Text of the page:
The requirement of proof of prejudice, after the fact, is ill-conceived. A registrant may change his whole course of life because a board erroneously postpones an induction rather than grant a proper deferment. A registrant wrongfully denied deferment might voluntarily terminate his schooling in anticipation of an early induction. A registrant should not have the negative burden to show that the harm could not have possibly occurred if the board had performed its lawful duty. It becomes untenable to say that the government can hide behind the absence of proof where its own conduct has created the fertile ground for prejudice to occur.3

Sheridan is now branded as a felon for the rest of his life. As such his prospects as a useful citizen in a competitive society are remarkedly diminished. It can be argued that his own conduct led him to this ignominous future, on the other hand, it is equally plausible that the callous and illegal action of his draft board was more instrumental. If Sheridan had been given his II-S deferment in 1969 without the threat of impending induction, perhaps he would have been motivated to earn better grades. There should be nothing novel in the realization that a prospect of impending service in the armed forces often lessens a young person's enthusiasm for his present course of study. If Sheridan had been given a personal appearance, perhaps the local board or the appeal board would have been persuaded as to his sincerity in changing his school major and would have allowed him, in their discretion, to at least finish the current school term before again reviewing his classification. Perhaps the local board would have realized that since Sheridan was not actually classified II-S when he was enrolled at Creighton in 1969, that the first year to count for credit hours under the selective service regulation was 1970 and that he thus would have then qualified for a II-S deferment. Perhaps, Sheridan, if given a personal appearance and immediately informed of the Board's intent to reclassify him, would have chosen to pursue instead some occupational deferment. Perhaps he would have immediately realized the necessity of seeking a conscientious objector classification before an induction order was mailed. See generally Nestor v. Hershey, 425 F.2d at 524-525. Who can say? It is all a matter of speculation-but this points up the difficulty in placing the negative burden on a registrant, after the fact, to show that the Board's unlawful acts constituted prejudice. It has often been said, but the frailities of human nature seem to require its constant repetition, that it is fundamental to the preservation of a free society that government in its relationship with individual citizens must be strictly held to standards of lawful conduct. To sell short this concept on a hindsight rationalization of "no prejudice" arising from subsequent events strikes hard, in my judgment, at the basic concepts of constitutional justice.


The Honorable Philip Neville, United States District Judge for the District of Minnesota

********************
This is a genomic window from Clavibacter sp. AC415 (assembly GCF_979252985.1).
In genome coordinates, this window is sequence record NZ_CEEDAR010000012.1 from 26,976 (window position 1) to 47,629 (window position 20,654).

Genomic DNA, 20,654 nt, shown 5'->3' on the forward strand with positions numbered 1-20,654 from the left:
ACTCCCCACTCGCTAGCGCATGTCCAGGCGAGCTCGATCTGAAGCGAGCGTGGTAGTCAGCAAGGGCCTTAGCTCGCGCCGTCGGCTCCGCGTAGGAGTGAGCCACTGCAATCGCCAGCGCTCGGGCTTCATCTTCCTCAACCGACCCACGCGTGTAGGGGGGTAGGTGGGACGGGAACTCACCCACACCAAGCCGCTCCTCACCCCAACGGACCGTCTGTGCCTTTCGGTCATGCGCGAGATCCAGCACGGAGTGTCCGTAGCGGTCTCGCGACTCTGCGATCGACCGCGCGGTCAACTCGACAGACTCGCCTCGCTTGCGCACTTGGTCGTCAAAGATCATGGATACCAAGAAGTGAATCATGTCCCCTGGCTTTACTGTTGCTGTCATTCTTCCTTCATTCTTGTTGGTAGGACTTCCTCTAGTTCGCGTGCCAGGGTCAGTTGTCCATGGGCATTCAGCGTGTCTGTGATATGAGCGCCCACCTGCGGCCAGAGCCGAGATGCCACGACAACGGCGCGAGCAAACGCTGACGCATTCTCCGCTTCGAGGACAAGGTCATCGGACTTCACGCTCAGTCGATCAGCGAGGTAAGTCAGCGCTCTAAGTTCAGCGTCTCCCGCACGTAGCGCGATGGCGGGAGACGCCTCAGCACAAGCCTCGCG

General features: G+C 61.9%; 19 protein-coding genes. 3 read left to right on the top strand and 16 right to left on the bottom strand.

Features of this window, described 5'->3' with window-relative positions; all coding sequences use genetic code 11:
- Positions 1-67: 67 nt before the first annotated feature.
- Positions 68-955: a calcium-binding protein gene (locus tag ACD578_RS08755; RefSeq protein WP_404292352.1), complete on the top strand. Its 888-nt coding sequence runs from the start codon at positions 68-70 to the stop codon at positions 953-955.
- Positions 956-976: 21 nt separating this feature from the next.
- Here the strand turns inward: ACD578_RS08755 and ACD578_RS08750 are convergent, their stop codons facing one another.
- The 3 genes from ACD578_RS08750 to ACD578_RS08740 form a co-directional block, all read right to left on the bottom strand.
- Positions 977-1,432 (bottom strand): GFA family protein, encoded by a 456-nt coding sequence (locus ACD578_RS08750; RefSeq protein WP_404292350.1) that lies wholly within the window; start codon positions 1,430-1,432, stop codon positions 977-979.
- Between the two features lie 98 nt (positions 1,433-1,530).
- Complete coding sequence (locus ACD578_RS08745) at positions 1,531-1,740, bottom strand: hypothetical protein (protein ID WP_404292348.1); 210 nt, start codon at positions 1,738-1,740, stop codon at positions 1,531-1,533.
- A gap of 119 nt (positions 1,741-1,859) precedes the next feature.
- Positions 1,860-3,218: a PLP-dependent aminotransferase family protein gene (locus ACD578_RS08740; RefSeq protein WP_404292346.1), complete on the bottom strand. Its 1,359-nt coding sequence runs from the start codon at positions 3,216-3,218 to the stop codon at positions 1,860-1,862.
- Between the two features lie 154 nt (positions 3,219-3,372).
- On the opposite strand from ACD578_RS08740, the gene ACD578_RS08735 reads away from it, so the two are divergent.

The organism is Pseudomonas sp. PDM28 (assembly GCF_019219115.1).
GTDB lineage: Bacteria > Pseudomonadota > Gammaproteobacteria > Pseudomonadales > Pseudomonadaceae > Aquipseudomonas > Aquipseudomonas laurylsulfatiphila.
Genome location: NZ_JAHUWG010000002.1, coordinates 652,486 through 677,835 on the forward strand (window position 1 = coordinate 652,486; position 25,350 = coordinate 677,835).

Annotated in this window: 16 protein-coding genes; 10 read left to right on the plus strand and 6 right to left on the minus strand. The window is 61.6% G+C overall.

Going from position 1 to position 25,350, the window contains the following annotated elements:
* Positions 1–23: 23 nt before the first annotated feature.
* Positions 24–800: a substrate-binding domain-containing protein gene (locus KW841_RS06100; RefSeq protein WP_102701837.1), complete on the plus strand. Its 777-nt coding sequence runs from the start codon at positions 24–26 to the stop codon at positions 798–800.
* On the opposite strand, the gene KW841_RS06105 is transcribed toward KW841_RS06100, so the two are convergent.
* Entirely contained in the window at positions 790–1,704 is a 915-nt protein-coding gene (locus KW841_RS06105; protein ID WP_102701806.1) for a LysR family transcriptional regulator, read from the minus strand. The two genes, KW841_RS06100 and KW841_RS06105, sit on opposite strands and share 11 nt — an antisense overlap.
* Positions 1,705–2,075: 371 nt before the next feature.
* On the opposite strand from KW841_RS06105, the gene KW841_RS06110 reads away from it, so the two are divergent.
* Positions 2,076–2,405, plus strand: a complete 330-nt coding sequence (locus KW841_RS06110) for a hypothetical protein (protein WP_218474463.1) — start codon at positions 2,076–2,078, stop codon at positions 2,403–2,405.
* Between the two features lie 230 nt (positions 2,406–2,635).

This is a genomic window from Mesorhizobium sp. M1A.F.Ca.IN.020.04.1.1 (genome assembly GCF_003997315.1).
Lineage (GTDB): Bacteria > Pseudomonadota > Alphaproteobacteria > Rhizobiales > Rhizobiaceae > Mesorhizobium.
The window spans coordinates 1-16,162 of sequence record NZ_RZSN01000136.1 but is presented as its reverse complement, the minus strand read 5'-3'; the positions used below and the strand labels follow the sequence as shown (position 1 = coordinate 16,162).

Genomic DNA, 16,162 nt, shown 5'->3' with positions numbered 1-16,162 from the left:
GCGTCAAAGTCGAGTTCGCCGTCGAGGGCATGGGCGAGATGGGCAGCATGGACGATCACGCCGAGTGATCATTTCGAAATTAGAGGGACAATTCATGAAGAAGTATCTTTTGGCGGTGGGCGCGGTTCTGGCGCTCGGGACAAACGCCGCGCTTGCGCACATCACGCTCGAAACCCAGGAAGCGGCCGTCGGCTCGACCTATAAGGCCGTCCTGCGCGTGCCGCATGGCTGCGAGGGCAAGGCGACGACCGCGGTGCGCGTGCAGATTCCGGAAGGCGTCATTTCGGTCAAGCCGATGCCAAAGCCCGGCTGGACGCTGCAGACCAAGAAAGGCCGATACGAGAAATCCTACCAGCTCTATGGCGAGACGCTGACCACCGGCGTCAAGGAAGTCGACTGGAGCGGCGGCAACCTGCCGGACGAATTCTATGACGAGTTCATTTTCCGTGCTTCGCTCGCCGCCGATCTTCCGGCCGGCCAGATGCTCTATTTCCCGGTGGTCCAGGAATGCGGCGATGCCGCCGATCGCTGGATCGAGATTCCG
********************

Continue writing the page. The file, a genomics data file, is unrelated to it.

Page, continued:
Although he thereafter requested and returned an SS Form 150 applying for conscientious objector status there was no contention made at trial that he was entitled to have the claim considered. Ehlert v. United States, 402 U.S. 99, 91 S. Ct. 1319, 28 L. Ed. 2d 625 (1971)


The statute read in pertinent part:

"(h) (1) Except as otherwise provided in this paragraph, the President shall, under such rules and regulations as he may prescribe, provide for the deferment from training and service in the Armed Forces of persons satisfactorily pursuing a full-time course of instruction at a college, university, or similar institution of learning and who request such deferment. A deferment granted to any person under authority of the preceding sentence shall continue until such person completes the requirements for his baccalaureate degree, fails to pursue satisfactorily a full-time course of instruction, or attains the twenty-fourth anniversary of the date of his birth, whichever first occurs."

In 1971 the statute was amended to delete this provision for a four-year deferment thus allowing a deferment only until the end of the term during which a student is ordered for induction, or if in his last year, until the end of the academic year.


That regulation read:

"1622.25 Class II-S Registrant deferred because of activity in study.

"(a) In Class II-S shall be placed any registrant who has requested such deferment and who is satisfactorily pursuing a full-time course of instruction at a college . . . such deferment to continue until such registrant completes the requirement for his baccalaureate degree, fails to pursue satisfactorily a full-time course of instruction, or attains the twenty-fourth anniversary of the date of his birth, whichever occurs first.

"(c) A student shall be deemed to be 'satisfactorily pursuing a full-time course of instruction' when, during his academic year, he has earned, as a minimum, credits toward his degree, which, when added to any credits earned during prior academic years, represent a proportion of the total number required to earn his degree at least equal to the proportion which the number of academic years completed bears to the normal number of years established by the school to obtain such degree. For example, a student pursuing a four-year course should have earned 25% of the credits required for his baccalaureate degree at the end of his first academic year, 50% at the end of his second academic year, and 75% at the end of his third academic year.

"(d) It shall be the registrant's duty, to provide the local board each year with evidence that he is satisfactorily pursuing a full-time course of instruction at a college, university, or similar institution of learning."


The District Court held: